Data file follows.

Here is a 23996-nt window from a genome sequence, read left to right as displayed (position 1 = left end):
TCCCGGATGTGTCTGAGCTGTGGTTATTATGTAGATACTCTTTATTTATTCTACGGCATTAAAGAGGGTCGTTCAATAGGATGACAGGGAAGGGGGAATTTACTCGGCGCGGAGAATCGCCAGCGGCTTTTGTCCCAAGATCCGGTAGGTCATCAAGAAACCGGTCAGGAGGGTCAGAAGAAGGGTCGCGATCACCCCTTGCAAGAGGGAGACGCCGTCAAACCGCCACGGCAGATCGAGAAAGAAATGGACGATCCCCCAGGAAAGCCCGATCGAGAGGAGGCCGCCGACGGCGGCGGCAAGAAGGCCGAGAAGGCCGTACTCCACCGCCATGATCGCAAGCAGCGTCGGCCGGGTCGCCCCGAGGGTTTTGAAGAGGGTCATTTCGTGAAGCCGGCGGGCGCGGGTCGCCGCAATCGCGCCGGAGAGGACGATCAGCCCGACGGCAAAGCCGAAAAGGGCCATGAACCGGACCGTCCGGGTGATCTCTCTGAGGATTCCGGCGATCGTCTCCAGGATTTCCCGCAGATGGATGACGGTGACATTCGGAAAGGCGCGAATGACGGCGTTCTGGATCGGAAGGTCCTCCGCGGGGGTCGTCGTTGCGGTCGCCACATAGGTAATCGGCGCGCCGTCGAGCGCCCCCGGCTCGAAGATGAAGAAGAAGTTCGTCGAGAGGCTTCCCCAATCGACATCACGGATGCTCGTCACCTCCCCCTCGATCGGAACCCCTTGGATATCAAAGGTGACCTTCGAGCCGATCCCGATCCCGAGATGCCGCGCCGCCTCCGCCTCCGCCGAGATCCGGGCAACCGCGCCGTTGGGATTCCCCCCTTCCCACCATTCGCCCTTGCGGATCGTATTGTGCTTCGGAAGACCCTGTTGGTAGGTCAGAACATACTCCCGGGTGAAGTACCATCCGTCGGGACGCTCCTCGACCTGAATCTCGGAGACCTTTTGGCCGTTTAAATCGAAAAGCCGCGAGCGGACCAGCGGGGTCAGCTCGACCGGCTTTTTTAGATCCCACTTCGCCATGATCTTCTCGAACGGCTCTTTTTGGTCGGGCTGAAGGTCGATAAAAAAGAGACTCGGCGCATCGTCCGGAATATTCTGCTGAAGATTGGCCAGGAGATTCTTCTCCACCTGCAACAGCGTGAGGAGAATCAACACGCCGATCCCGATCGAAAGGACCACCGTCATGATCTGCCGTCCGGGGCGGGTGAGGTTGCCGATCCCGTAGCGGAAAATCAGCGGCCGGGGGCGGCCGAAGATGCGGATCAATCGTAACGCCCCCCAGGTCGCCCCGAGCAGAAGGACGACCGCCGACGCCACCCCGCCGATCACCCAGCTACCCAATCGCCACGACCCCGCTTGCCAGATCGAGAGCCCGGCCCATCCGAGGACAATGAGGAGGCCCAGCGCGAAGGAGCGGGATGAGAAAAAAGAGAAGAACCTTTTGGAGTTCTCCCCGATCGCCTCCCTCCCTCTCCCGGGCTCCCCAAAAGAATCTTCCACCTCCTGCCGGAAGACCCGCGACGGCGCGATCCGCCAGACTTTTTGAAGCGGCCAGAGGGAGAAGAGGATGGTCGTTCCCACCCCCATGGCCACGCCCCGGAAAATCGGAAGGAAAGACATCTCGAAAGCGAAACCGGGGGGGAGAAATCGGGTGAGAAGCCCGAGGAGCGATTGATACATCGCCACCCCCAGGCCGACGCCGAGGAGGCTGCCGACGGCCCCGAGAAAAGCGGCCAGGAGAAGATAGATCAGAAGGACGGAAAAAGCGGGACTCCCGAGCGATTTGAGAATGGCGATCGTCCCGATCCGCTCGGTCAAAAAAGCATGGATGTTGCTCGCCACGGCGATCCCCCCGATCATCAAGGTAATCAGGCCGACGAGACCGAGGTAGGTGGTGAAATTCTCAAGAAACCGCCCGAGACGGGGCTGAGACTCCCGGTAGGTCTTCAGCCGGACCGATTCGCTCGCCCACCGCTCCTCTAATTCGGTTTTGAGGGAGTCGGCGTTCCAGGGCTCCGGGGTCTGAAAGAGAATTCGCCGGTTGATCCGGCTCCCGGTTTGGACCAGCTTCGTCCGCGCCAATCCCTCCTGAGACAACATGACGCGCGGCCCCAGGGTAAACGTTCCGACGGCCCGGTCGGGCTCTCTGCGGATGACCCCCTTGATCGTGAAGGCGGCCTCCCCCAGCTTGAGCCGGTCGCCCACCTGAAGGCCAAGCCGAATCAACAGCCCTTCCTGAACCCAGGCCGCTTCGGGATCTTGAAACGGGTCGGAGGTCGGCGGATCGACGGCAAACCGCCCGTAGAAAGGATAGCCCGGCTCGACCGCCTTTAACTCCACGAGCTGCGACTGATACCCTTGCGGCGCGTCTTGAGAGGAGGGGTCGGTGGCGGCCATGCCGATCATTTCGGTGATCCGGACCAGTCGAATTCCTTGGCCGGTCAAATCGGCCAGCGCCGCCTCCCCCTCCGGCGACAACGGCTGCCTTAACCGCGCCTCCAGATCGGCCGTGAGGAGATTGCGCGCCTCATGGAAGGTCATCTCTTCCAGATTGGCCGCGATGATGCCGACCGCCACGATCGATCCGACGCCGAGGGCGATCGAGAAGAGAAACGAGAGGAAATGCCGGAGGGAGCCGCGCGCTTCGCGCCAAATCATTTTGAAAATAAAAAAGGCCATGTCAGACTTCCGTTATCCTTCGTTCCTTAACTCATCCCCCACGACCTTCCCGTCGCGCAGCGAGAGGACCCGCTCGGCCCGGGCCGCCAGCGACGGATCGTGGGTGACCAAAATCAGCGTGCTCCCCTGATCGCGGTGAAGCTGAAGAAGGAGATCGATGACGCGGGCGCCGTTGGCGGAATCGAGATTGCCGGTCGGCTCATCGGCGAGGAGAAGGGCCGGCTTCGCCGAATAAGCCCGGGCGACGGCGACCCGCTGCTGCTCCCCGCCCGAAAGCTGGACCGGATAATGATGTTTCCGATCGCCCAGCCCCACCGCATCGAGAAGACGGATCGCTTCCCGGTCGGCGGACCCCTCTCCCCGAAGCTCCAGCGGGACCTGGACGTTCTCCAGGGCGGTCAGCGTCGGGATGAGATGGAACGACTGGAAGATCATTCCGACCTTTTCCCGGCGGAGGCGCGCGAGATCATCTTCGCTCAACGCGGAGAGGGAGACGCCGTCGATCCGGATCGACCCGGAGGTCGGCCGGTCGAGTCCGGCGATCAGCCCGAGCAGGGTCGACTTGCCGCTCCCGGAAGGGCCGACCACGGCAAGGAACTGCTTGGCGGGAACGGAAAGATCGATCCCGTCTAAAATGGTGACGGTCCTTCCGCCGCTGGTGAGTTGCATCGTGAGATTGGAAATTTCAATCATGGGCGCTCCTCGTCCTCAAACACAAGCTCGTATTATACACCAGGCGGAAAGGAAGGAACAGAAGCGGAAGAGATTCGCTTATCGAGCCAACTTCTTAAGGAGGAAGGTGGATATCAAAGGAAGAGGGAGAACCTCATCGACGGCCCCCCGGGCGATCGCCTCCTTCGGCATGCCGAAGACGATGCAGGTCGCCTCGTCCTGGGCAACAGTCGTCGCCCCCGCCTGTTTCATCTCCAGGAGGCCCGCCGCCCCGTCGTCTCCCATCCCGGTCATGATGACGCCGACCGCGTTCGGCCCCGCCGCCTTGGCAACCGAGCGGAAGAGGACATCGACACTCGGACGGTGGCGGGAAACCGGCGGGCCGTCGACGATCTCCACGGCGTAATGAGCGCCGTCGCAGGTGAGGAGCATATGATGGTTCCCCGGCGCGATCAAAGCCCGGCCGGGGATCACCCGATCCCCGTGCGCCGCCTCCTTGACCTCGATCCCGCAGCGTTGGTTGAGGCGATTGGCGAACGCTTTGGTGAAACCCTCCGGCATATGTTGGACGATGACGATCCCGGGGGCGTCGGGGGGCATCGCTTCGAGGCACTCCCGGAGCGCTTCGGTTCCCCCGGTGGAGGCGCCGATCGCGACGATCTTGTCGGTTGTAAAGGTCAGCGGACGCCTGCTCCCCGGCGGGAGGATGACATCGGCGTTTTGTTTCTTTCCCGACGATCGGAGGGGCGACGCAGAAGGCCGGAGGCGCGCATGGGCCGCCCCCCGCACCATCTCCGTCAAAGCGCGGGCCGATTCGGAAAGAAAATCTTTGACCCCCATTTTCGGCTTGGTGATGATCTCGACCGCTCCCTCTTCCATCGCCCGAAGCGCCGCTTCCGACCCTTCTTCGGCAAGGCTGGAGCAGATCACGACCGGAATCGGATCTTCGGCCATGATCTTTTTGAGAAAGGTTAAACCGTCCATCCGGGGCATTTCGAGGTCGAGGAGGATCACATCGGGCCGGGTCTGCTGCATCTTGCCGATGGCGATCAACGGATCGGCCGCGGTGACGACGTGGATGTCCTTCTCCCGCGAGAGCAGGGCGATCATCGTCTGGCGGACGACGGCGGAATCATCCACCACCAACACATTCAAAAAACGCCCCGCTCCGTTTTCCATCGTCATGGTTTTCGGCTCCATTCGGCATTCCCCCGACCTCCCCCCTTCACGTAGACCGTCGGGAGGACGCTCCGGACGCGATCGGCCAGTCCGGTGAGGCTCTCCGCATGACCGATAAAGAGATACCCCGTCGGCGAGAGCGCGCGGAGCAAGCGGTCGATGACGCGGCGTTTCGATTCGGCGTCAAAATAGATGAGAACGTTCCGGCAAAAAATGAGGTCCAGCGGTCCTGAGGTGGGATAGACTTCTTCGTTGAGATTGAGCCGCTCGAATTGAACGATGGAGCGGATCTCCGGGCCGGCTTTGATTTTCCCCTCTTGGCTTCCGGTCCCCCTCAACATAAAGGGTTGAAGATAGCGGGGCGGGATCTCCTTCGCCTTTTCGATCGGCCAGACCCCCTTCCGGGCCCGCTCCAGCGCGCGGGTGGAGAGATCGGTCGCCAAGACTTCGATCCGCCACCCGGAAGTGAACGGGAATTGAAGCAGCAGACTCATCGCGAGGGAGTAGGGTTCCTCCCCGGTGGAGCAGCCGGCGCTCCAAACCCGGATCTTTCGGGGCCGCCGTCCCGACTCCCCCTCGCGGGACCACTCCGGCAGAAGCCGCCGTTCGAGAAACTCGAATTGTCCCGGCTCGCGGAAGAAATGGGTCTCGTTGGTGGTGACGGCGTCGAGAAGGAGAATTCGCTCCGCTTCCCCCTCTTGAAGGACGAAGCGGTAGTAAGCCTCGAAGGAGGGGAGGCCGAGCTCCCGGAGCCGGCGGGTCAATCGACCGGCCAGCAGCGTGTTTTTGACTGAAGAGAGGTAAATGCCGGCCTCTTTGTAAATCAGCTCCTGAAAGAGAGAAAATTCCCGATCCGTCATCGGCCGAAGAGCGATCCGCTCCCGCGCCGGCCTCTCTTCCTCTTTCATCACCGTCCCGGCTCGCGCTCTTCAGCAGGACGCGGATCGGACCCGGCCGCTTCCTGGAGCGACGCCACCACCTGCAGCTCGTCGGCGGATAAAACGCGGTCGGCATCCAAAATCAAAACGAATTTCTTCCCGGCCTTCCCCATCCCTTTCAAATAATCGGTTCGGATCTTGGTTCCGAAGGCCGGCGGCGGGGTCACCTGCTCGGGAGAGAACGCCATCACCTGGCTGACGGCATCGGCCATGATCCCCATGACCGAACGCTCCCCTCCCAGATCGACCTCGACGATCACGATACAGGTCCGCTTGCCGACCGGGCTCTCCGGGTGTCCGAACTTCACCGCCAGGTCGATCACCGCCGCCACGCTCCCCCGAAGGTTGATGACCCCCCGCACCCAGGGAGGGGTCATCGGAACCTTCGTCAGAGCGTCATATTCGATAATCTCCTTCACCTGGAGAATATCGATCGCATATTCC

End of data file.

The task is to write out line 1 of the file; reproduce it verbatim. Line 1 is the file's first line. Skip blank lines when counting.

Here is a 23996-nt window from a genome sequence, read left to right as displayed (position 1 = left end):